Wednesday, April 1, 2009


I can't believe it! I'm simply speechless! NO ONE on ArtFire does fish-printing? Apparently not! A search of gyotaku, fish, fishprint, fish print, fish printing, fish-print, fish-printing all yielded nothing. Lots of things with fish, about fish, including fish, shaped like fish, etc. etc. etc. But no fish-prints.

Well, it's time to remedy that. As much as I love my knitting, beading, quilting, sewing, etc. I am also particularly fond of "wildcrafting." Now that spring is here (for most of us anyway) it's time to get outside and do stuff--like fishing! Therefore, today I am going to introduce the uninitiated with the art of gyotaku, or fish-printing. And the fish I've got pictured? It's actually a xerox copy of a T-shirt I fish-printed a few years back. Cool, huh?
Fish Printing

When you think of fish, you don't usually think of them in terms of anything other than a menu item, or possibly as bait for other menu items. Fish generally don't make it to the Top Ten List of "must have" wildcrafting supplies. We're going to change that.

Fish printing, or gyotaku (pronounced ghio-ta’-koo), is actually a very old and respectable art form. Gyotaku has been used in Japan for more than a century to record catches of sportfish. By painting the fish with ink and pressing rice paper on the inked fish, the details of the fish can be preserved. This gave largely illiterate fishermen a way to record the details of their catch. Since the prints don’t exaggerate, they are an excellent source of accurate, historical information. By studying these prints, scientists have been able to gain valuable insight into the changes in fish populations over time.

More recently, fish printing is being revived as an art form. Done individually one at a time, detailed rice paper fish prints command high prices. Fishing printing is also ideally suited to T-shirts and other types of clothing. Trust me, after you've tried fish printing you'll start evaluating fish not by their size or eating potential, but how they'd look on a T-shirt.

Fresh or frozen fish (flounders, perch, bass, rockfishes, skates, rays work particularly well)
Fabric paint or small can of regular latex house paint (how many clean house-painters have you seen?)
Bristle brushes (usually about ½ - 1 inch works well)
Small amount of modeling clay
Straight pins
T-shirt or other item to be printed

1. Use soap and water to clean the outside of the fish as completely as possible. The cleaner the fish, the better the print. Dry the fish well. (Prints will look better if the fish has not been previously gutted.)

2. Cover the table with newspapers. Use the modeling clay to spread out and prop up the fins. Use straight pins if necessary to hold them in place.

3. Paint the fish with the fabric paint. Pay attention to the direction of the brushstrokes as they will show up and can truly enhance the details of your fish. Cover up any excess paint that gets on the newspaper so it won’t get on the T-shirt when you print it.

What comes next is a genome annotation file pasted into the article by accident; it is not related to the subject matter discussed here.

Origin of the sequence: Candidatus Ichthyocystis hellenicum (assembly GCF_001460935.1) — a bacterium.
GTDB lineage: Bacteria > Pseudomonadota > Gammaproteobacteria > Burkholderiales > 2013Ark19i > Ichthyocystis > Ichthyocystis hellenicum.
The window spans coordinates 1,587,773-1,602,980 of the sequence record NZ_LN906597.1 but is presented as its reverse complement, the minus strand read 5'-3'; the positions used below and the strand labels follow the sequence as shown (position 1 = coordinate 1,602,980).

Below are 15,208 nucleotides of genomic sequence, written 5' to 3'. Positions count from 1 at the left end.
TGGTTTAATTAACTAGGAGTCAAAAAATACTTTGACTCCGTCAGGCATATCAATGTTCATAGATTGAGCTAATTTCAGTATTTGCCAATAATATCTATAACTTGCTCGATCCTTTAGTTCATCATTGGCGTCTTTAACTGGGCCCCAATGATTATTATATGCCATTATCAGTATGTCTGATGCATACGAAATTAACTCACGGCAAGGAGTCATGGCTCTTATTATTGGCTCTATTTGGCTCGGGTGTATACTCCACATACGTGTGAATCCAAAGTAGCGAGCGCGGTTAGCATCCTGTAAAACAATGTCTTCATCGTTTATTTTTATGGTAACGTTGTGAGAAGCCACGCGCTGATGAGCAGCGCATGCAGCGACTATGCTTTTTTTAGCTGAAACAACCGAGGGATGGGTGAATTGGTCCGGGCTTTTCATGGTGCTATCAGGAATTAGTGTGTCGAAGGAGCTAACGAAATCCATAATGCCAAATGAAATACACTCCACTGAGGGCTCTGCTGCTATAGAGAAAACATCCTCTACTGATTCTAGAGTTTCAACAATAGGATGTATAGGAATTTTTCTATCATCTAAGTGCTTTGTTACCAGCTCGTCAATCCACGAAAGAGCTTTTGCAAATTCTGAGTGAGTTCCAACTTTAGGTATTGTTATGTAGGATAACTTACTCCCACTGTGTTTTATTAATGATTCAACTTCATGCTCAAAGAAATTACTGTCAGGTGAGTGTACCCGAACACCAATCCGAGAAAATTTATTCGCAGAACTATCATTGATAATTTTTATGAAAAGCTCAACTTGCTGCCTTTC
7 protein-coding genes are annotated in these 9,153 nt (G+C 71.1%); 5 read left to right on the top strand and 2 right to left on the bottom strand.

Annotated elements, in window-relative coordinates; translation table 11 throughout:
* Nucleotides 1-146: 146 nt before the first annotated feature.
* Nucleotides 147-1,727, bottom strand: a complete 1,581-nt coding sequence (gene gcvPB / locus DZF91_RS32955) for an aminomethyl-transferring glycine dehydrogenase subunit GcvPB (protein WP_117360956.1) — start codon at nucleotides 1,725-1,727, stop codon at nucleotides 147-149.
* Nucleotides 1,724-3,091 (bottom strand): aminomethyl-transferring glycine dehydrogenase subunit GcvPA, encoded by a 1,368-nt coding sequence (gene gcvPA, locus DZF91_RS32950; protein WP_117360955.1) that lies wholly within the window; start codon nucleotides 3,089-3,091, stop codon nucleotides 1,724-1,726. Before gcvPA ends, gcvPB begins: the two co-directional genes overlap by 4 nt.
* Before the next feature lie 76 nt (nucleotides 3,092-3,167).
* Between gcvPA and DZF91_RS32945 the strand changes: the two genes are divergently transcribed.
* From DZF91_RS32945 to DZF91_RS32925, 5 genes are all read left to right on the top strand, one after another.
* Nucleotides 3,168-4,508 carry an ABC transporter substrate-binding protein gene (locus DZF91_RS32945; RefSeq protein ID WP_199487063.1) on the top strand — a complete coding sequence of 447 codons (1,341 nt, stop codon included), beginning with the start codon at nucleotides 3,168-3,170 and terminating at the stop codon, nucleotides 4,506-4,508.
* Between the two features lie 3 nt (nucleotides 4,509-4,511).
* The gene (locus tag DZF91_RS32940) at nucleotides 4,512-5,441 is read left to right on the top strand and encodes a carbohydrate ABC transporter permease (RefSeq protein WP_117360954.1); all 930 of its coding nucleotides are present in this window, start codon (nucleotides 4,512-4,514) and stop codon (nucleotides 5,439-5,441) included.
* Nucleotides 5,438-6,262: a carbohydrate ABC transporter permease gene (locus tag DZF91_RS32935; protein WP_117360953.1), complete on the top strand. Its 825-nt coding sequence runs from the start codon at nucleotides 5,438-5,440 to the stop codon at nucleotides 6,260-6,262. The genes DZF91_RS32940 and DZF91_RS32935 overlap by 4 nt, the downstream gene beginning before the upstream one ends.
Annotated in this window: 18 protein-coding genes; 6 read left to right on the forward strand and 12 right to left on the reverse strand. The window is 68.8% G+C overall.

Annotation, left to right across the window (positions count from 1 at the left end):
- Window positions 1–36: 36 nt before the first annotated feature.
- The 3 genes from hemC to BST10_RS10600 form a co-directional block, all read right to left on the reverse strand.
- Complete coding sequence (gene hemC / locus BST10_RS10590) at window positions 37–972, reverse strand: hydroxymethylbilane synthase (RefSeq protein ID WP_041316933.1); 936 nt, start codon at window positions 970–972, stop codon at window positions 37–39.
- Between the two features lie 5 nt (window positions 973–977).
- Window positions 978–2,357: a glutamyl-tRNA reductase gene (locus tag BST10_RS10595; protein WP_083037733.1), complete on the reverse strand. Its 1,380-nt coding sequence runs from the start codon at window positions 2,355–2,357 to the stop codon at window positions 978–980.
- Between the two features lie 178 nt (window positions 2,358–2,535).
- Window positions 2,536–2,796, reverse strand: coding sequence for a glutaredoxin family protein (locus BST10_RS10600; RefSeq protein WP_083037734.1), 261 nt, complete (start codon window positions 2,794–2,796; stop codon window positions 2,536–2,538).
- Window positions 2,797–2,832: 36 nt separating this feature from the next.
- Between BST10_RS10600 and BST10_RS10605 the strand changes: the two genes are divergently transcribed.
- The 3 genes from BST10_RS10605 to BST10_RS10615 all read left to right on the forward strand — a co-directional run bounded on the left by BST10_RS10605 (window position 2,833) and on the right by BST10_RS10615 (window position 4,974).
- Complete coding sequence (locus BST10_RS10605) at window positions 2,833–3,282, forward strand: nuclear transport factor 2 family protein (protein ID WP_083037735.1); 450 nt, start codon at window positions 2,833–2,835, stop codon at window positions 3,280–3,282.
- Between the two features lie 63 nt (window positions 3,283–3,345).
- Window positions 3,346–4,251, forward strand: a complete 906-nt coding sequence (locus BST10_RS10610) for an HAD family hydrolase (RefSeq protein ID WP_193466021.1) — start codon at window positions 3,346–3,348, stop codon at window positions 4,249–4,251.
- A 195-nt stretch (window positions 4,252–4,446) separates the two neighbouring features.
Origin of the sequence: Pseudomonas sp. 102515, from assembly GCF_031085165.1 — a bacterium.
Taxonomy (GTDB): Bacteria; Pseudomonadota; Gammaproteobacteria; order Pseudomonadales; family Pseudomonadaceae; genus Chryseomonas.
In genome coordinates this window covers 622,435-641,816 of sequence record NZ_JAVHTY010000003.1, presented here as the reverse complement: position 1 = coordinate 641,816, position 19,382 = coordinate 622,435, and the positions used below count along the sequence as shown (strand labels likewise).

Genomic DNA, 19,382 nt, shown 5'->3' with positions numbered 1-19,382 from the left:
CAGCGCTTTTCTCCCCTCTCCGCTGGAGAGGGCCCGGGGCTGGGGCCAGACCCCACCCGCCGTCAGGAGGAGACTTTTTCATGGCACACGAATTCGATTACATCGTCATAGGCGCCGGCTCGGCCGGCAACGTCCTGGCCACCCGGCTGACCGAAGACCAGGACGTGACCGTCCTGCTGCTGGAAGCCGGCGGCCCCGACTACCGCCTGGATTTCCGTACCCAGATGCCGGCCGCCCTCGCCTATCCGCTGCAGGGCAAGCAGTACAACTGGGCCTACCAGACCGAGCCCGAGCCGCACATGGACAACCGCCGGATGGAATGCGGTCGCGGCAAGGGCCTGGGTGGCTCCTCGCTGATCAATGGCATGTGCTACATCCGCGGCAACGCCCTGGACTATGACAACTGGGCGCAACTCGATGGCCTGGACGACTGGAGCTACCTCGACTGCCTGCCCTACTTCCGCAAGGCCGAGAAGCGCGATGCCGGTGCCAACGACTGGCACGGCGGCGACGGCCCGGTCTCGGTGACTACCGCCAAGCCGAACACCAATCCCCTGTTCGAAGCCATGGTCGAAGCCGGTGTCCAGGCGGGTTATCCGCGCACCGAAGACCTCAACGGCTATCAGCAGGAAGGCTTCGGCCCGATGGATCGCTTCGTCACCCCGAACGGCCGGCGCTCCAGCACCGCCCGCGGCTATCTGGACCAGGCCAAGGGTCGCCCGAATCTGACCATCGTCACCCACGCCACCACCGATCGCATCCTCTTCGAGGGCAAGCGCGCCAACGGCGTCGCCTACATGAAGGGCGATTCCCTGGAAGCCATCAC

4. Put newspaper inside the T-shirt so that the paint doesn’t go all the way through.

5. Carefully position the shirt over the fish and press down. Work from the center of the fish out. Carefully lift up the shirt. This step is easier if you have someone to help you lower the shirt down onto the fish.

6. Allow the shirt to dry completely. Areas that don’t quite turn out as dark, or got missed can be filled in with either a fine point permanent marker, or by carefully painting them in with a smaller brush.

7. Heat set the shirt once it is dry. This will make it machine washable. This can be done by either putting the shirt in the dryer for about 15 minutes on high heat, or by turning it inside out and ironing it for about 1 minute on a cotton/wool setting.

Note: Your favorite fish can be washed off and frozen to use again at a later time.

The only "problem" is fish-prints don't lie! Everyone will know EXACTLY how large your fish really is/was! Oh well, it's still a pretty good excuse to go fishing.

If you're looking for some QUALITY gyotaku the way it's really meant to be--full color and on rice paper, then you'll love checking out this website:, or just click on his print below. His stuff is awesome!

Here's a picture of the kids at "Camp San Pedro" a few years back all wearing their fish printed T-shirts. And of my "life-guard" husband, Mike, wearing his shirt (he made it all by himself too!). And yeah, you can easily tell what he WISHES were in his hand.


  1. That is really interesting. I'd never even heard of it before. I would have assumed the fish prints were drawings or paintings. Thanks for sharing :0)

  2. Yup yup. I never would have known about that, and I went fishing every single holiday except Christmas and Thanksgiving until the age of 18.

  3. That is great Linda love it.....very interesting and informative.....I'm ready for fishin now....